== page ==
32

Traditional tonal music plays with expectations. Music can do many surprising and unexpected things, but very often music will do what is "expected" meaning that it follows certain conventions. Let's switch to a language metaphor just for a moment. If I say "hello, what is your... ", what word do you expect might be next? Do you think "name?" Certainly ...


29

On just about every piano, studio (upright) or grand, the right hand pedal (?!) moves the felt dampers away from all the strings. This allows all strings to vibrate in sympathy when a note relating to them is played. Press pedal, play G - other G strings will also sound, giving a richer sound, which will sustain longer. Hence sustain or damper pedal. The ...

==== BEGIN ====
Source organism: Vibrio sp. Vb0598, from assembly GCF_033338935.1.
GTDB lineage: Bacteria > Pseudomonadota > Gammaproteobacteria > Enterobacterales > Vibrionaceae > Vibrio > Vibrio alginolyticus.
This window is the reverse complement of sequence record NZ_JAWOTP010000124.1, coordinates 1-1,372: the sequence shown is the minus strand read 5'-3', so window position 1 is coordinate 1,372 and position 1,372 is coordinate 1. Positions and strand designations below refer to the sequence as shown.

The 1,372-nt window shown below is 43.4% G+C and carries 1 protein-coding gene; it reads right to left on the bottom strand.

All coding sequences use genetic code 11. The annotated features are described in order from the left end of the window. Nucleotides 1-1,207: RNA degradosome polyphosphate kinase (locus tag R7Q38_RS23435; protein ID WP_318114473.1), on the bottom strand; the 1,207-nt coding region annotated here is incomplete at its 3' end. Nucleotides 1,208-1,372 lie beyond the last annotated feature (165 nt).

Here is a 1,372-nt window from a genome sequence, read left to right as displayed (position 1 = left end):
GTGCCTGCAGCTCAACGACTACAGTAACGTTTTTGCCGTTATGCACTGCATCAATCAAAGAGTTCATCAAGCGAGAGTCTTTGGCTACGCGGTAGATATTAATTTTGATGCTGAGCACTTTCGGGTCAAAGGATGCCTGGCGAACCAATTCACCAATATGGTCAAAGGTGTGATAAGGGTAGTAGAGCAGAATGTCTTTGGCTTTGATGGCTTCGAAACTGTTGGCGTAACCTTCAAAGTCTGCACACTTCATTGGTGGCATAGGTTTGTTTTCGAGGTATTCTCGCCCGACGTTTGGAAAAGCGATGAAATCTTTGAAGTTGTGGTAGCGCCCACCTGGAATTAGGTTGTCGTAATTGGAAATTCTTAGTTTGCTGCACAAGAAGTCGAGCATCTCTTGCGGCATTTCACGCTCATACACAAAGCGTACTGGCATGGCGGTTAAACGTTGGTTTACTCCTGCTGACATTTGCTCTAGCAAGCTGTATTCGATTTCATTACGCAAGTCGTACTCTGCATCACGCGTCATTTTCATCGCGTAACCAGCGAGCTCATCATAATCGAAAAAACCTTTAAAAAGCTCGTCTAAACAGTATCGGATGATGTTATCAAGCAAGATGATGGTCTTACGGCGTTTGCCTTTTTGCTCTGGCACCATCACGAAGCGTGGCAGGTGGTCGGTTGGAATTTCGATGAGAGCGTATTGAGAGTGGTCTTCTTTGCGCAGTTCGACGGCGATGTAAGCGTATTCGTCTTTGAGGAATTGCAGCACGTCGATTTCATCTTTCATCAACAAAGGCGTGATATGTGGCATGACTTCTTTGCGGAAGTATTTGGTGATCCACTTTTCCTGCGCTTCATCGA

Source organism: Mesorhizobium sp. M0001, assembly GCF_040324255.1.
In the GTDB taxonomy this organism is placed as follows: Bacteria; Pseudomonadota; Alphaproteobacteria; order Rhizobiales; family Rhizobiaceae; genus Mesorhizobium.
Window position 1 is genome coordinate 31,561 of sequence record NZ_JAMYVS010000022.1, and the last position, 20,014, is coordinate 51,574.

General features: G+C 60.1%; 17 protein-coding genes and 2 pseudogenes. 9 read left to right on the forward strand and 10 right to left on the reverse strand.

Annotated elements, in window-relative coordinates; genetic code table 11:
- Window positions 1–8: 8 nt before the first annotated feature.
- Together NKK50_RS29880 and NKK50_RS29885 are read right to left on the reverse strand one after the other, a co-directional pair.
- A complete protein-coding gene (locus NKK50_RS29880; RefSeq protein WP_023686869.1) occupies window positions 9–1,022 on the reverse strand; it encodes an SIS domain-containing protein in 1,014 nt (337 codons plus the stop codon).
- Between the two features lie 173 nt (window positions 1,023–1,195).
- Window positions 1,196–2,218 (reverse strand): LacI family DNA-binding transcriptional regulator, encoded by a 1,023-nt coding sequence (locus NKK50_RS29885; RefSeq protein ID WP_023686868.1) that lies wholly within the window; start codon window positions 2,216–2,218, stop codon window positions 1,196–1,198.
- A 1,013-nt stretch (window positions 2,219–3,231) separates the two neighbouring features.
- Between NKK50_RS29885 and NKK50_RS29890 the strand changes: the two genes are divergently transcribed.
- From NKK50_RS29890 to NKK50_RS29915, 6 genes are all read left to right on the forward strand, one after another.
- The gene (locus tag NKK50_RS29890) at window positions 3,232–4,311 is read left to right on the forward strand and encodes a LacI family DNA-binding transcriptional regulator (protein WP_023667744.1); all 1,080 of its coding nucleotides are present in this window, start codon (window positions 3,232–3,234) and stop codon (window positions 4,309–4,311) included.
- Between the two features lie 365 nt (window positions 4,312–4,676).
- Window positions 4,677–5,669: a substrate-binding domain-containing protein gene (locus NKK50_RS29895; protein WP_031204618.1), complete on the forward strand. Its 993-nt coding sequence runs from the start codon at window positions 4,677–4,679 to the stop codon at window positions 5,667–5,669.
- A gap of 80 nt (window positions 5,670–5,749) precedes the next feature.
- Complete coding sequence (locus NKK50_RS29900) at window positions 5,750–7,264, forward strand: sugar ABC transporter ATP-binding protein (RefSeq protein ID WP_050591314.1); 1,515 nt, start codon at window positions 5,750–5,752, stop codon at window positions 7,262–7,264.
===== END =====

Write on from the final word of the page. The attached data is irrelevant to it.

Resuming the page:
28

With all due respect, you are doing your students a grave disservice by not having them read sheet music from the start. Yes, chords and finger patterns are very important, but nobody can become a skilled pianist without being able to read the charts. Not all music is simple folk tunes! Beyond just learning to read notes and chord groups, there's rhythm, ...


28

Playing a chord lifts the dampers from just the strings of the notes played. Depressing the pedal lifts the dampers from ALL the strings. A lot more resonance. I'm amazed that you can't hear the difference! Maybe you aren't playing a real piano, but a basic-grade electronic imitation that doesn't model this important part of the piano sound?


28